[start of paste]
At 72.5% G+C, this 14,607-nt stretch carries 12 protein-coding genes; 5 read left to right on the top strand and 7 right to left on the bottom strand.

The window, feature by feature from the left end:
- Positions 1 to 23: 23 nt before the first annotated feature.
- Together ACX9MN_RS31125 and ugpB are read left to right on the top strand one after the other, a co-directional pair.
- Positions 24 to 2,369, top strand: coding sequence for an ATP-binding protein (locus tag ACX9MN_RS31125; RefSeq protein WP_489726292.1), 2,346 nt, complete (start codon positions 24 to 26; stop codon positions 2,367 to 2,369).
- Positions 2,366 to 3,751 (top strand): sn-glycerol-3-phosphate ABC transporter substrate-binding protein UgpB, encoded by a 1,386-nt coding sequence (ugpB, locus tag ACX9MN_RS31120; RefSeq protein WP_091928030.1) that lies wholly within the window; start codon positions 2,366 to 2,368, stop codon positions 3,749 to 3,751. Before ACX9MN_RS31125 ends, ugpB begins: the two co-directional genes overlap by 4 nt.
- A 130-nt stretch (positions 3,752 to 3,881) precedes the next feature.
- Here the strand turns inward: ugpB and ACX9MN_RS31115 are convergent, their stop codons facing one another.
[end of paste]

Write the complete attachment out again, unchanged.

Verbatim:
At 72.5% G+C, this 14,607-nt stretch carries 12 protein-coding genes; 5 read left to right on the top strand and 7 right to left on the bottom strand.

The window, feature by feature from the left end:
- Positions 1 to 23: 23 nt before the first annotated feature.
- Together ACX9MN_RS31125 and ugpB are read left to right on the top strand one after the other, a co-directional pair.
- Positions 24 to 2,369, top strand: coding sequence for an ATP-binding protein (locus tag ACX9MN_RS31125; RefSeq protein WP_489726292.1), 2,346 nt, complete (start codon positions 24 to 26; stop codon positions 2,367 to 2,369).
- Positions 2,366 to 3,751 (top strand): sn-glycerol-3-phosphate ABC transporter substrate-binding protein UgpB, encoded by a 1,386-nt coding sequence (ugpB, locus tag ACX9MN_RS31120; RefSeq protein WP_091928030.1) that lies wholly within the window; start codon positions 2,366 to 2,368, stop codon positions 3,749 to 3,751. Before ACX9MN_RS31125 ends, ugpB begins: the two co-directional genes overlap by 4 nt.
- A 130-nt stretch (positions 3,752 to 3,881) precedes the next feature.
- Here the strand turns inward: ugpB and ACX9MN_RS31115 are convergent, their stop codons facing one another.